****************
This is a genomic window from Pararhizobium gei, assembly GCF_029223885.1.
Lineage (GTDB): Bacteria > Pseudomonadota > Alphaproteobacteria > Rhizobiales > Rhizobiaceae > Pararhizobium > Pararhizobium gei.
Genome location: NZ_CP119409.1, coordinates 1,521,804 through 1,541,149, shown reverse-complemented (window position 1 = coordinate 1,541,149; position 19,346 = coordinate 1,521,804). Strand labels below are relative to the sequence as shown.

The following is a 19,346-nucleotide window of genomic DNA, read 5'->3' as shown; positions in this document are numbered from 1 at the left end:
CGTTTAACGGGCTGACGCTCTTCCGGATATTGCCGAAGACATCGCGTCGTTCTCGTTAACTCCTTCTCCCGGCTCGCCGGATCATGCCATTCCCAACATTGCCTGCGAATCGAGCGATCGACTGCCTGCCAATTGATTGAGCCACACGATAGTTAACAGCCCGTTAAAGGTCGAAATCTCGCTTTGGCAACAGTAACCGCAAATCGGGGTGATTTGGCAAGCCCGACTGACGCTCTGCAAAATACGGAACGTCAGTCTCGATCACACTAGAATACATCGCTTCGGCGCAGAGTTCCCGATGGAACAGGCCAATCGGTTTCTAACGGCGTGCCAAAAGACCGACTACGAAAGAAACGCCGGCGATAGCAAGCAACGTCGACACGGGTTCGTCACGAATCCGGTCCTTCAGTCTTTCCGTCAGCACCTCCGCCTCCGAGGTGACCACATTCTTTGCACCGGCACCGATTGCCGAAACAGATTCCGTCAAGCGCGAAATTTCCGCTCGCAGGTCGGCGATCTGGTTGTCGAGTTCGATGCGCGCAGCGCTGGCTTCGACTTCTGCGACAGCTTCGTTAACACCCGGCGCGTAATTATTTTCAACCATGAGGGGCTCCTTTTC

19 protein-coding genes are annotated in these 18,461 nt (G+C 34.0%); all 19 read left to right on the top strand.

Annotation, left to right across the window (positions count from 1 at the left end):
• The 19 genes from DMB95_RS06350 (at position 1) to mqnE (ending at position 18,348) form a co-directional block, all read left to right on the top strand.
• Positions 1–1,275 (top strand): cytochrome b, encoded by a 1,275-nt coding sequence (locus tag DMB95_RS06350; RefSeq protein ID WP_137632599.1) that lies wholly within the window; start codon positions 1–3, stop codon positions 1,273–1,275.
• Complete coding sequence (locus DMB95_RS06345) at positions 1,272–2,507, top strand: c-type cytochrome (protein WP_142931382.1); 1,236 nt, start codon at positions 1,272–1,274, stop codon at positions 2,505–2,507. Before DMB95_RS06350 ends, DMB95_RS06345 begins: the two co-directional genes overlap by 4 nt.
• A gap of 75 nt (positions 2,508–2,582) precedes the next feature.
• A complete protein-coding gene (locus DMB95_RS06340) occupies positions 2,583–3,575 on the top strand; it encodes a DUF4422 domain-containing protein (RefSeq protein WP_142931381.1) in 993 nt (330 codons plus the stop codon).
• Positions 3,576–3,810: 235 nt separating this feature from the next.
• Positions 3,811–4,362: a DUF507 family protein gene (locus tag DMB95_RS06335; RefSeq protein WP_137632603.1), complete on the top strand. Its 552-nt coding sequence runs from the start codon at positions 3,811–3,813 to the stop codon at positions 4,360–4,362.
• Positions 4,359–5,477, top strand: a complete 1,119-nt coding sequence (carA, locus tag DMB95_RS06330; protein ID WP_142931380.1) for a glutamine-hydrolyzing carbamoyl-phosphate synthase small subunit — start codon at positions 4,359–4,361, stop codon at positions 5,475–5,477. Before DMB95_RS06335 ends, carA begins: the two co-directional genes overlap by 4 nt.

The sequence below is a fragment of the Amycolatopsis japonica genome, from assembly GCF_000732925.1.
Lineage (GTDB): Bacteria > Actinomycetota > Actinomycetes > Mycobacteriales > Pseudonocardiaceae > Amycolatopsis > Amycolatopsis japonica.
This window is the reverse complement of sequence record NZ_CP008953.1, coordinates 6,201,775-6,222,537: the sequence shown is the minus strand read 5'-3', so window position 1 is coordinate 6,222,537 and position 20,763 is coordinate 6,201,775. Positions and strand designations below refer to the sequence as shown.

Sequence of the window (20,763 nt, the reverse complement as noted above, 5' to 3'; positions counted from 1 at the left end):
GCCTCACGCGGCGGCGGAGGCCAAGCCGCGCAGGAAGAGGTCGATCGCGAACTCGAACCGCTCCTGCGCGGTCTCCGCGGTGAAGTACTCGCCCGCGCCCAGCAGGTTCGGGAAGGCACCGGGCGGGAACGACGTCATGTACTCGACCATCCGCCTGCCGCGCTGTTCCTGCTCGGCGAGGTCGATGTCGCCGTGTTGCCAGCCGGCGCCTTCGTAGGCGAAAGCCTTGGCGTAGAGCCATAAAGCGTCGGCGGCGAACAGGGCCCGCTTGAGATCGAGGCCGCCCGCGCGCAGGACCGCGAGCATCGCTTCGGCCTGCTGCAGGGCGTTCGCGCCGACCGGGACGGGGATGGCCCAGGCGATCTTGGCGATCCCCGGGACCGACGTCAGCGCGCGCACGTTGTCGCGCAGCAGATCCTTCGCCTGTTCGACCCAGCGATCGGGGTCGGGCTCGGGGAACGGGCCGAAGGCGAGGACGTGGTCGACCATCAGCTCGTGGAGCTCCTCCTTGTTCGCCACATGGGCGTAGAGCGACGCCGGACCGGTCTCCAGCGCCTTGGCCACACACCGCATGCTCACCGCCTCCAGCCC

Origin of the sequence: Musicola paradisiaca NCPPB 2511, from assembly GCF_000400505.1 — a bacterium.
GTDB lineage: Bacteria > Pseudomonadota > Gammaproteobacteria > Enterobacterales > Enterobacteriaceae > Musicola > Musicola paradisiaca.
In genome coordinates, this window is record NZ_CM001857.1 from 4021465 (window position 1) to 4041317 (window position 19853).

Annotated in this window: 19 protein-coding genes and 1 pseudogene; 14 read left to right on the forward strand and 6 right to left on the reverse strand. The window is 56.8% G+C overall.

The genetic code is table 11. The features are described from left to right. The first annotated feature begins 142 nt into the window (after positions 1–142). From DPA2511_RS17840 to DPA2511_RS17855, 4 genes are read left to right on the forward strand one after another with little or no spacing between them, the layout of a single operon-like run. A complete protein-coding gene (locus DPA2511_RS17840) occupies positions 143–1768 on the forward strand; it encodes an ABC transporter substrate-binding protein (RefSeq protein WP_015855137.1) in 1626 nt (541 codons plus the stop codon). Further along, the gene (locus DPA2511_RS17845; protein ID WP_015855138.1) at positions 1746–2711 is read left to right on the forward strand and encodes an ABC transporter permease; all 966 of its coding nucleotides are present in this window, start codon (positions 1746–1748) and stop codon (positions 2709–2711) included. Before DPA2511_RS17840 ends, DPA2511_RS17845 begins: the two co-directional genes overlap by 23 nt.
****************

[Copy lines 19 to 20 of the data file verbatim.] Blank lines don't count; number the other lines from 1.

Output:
Sequence of the window (20,763 nt, the reverse complement as noted above, 5' to 3'; positions counted from 1 at the left end):
GCCTCACGCGGCGGCGGAGGCCAAGCCGCGCAGGAAGAGGTCGATCGCGAACTCGAACCGCTCCTGCGCGGTCTCCGCGGTGAAGTACTCGCCCGCGCCCAGCAGGTTCGGGAAGGCACCGGGCGGGAACGACGTCATGTACTCGACCATCCGCCTGCCGCGCTGTTCCTGCTCGGCGAGGTCGATGTCGCCGTGTTGCCAGCCGGCGCCTTCGTAGGCGAAAGCCTTGGCGTAGAGCCATAAAGCGTCGGCGGCGAACAGGGCCCGCTTGAGATCGAGGCCGCCCGCGCGCAGGACCGCGAGCATCGCTTCGGCCTGCTGCAGGGCGTTCGCGCCGACCGGGACGGGGATGGCCCAGGCGATCTTGGCGATCCCCGGGACCGACGTCAGCGCGCGCACGTTGTCGCGCAGCAGATCCTTCGCCTGTTCGACCCAGCGATCGGGGTCGGGCTCGGGGAACGGGCCGAAGGCGAGGACGTGGTCGACCATCAGCTCGTGGAGCTCCTCCTTGTTCGCCACATGGGCGTAGAGCGACGCCGGACCGGTCTCCAGCGCCTTGGCCACACACCGCATGCTCACCGCCTCCAGCCC